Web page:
A NEW commercial greenhouse in Queensland has proved its worth, enduring a hail storm during its opening week last month.
Melbourne-based tomato, capsicum, zucchini and eggplant grower-packer Young Sang & Co revealed the first stage of its project which covers 4.3 hectares of farmland at North Gregory in Bundaberg.
The greenhouse includes a state-of-the-art automated retractable roof from Canadian manufacturer, Cravo.
The greenhouse is the first of its kind in vegetable production in Australia and uses a hybrid
growing system, which boasts the best of both outdoor and protected systems.
The crops grown under in the facility will come under the new brand, Brella Fields.
Suppliers and business owners attended the facility's opening last Thursday and took the chance to discuss the future changes in fruit and vegetable production in Australia.
They also took part in a guided tour of the facility with Cravo president Richard Vollebregt.
The structure was put through its paces during the week of the opening with a hail storm dumping rain and whipping up 90-100km/hr winds.
While the company's outdoor crops were devastated, the Brella Fields produce remained unaffected and in perfect condition.
Young Sang & Co general manager Daniel Scavo welcomed the interest in the new facility.
"Through this retractable roof greenhouse we have the ability to benefit from the sunshine
and yet protect the crops when necessary," he said.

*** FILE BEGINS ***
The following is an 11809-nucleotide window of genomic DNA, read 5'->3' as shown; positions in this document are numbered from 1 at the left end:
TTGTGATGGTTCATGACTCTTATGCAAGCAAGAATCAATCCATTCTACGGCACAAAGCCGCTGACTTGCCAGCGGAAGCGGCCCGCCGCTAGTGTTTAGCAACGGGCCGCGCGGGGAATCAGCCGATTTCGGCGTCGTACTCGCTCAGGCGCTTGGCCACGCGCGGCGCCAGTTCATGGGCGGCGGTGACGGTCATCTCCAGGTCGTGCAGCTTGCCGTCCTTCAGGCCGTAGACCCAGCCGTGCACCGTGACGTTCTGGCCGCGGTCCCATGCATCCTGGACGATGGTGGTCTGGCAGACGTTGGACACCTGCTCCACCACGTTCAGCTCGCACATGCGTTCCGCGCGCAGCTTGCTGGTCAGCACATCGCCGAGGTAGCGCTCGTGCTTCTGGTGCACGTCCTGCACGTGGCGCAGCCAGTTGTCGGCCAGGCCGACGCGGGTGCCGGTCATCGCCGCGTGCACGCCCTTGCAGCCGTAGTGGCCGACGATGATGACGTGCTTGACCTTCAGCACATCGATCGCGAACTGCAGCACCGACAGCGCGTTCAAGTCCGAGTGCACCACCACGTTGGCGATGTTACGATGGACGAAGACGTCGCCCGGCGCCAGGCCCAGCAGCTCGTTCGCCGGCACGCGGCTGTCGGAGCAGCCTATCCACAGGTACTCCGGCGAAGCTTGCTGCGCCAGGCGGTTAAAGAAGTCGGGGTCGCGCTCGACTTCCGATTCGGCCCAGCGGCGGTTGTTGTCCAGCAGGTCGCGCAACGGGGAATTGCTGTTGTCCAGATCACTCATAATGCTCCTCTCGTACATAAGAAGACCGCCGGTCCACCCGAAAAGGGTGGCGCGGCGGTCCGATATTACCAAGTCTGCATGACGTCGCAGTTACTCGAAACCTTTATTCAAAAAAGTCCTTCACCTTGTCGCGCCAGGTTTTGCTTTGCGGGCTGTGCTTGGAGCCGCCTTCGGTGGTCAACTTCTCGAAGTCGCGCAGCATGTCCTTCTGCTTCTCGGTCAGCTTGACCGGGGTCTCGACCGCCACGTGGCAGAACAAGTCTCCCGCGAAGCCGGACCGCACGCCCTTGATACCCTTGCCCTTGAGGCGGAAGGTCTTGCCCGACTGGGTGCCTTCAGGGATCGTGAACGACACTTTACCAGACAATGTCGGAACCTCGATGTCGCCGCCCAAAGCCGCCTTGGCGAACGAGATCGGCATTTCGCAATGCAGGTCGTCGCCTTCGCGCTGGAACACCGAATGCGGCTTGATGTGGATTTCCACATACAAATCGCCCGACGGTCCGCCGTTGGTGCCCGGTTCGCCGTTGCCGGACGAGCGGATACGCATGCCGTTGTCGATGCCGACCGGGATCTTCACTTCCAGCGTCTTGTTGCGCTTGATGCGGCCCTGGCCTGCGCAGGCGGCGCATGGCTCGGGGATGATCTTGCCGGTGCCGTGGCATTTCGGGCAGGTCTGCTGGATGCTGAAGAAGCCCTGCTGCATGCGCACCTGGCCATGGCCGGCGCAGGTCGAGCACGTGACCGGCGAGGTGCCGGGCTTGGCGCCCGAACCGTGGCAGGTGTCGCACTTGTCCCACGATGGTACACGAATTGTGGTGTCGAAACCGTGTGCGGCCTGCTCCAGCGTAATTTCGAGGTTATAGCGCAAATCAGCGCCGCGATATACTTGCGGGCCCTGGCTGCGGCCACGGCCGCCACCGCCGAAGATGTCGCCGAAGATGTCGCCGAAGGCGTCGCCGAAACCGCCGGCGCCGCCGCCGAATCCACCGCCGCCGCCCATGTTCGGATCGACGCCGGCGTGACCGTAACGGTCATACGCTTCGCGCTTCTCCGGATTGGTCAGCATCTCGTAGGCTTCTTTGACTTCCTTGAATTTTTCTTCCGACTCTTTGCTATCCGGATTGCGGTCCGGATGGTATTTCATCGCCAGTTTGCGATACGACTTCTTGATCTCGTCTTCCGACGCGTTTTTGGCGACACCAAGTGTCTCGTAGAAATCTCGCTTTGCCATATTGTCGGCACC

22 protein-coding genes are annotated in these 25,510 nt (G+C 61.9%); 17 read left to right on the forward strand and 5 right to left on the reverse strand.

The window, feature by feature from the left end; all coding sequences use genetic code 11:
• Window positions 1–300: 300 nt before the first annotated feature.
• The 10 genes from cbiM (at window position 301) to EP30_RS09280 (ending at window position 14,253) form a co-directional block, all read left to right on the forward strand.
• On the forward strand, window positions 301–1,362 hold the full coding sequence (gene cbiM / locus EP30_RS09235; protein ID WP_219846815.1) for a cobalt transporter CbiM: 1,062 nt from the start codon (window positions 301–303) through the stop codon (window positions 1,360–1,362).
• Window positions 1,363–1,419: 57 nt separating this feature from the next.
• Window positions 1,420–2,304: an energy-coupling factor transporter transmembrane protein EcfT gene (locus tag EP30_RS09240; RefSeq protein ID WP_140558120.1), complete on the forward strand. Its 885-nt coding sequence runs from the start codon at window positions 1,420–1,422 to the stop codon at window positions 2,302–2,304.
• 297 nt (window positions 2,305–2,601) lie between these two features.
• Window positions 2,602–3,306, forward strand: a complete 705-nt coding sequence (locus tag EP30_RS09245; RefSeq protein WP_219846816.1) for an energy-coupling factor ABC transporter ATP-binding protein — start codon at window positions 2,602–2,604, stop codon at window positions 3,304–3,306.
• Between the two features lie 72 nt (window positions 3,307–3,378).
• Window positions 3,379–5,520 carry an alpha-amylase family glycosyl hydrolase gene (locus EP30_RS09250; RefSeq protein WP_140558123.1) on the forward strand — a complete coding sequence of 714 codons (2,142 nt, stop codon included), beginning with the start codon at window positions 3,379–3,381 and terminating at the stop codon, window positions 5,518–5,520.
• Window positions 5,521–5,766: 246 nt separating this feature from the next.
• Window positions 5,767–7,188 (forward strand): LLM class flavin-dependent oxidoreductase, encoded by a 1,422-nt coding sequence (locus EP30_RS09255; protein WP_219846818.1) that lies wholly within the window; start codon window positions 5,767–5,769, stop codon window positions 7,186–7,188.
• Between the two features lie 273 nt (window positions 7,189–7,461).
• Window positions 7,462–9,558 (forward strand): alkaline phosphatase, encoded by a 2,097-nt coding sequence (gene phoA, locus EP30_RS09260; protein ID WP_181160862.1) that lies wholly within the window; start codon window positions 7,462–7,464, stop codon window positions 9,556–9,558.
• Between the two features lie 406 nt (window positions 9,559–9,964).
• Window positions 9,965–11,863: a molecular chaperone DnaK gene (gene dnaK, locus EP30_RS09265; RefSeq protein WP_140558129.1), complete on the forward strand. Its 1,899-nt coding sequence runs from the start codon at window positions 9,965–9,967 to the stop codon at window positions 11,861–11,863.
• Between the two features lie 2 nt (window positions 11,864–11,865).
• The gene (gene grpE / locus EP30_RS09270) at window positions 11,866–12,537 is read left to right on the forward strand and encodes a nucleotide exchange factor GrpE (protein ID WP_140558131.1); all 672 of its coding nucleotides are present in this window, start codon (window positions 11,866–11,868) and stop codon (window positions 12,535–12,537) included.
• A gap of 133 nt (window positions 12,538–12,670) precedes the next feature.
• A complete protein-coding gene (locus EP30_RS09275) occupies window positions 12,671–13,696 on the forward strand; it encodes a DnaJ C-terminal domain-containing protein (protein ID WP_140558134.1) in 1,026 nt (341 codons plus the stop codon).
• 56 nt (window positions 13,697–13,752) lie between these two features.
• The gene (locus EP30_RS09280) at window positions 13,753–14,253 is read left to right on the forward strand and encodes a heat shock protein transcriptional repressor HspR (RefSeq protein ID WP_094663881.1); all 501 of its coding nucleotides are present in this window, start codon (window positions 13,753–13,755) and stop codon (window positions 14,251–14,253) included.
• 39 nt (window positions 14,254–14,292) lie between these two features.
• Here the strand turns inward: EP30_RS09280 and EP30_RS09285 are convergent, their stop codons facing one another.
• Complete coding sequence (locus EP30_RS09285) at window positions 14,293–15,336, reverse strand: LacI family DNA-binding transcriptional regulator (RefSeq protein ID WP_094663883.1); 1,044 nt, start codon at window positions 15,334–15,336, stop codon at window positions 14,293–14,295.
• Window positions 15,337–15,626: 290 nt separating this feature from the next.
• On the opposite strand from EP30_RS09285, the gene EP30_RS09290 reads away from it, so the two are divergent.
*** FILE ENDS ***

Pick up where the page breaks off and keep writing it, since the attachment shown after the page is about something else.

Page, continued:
"We believe we are creating the best possible quality produce including capsicums, Roma tomatoes, petite capsicums and special snacking varieties of tomatoes."
Mr Scavo saw the retractable roofing system on a trip to Mexico.
“We saw the facilities by greenhouse company Cravo in Mexico last year, and while they exist in Australia, at the moment they’re only for nurseries we thought,” Mr Scavo said.
“The retractable roof design makes it possible for our crops to grow under natural outdoor conditions, while protecting them from wind, cold, heat and rain.”
According to Mr Scavo, the facility will mean 70 per cent less pesticide use, and a 70pc reduction in water use compared to field-grown.
Construction began in April and the tomato plants within are already bearing fruit.
“At this early stage, we’re still toying with ideas of what’s we’ll grow. We’ll be running speciality lines for supermarkets so they’ll be grown under the structure, offering those customers the product for longer, and with better quality,” Mr Scavo said.
The new business is positive sign for Bundaberg as one of Australia's most important horticulture hubs.
Bundaberg Fruit and Vegetable Growers Association (BFVG) executive officer Peter Hockings said the new greenhouse demonstrates the level of interest in protected cropping systems, particularly in horticulture production areas.
"BFVG sees protected cropping systems of all levels of infrastructure costs playing a very much part in the future viability of this region - providing many benefits such as risk mitigation, localised environment management for quality control, water use efficiencies, new commodity opportunities, extended/optimised market window opportunities," Mr Hockings said.
"The challenge of course being aligning infrastructure costs in setting up protected cropping systems with the commodity profit margins and overall ROI- that is a decision for individual businesses and/or investors to make on a case-by-case basis."
The facility comes under Young Sang & Co’s farming division, United Wholesalers and Growers (UWG).
The company is aligned with grower partnerships which support the year round supply of fruit and vegetables.
Produce buyers will be able to distinguish the new Brella Fields produce through the Brella Roma and Brella Capsicum boxes.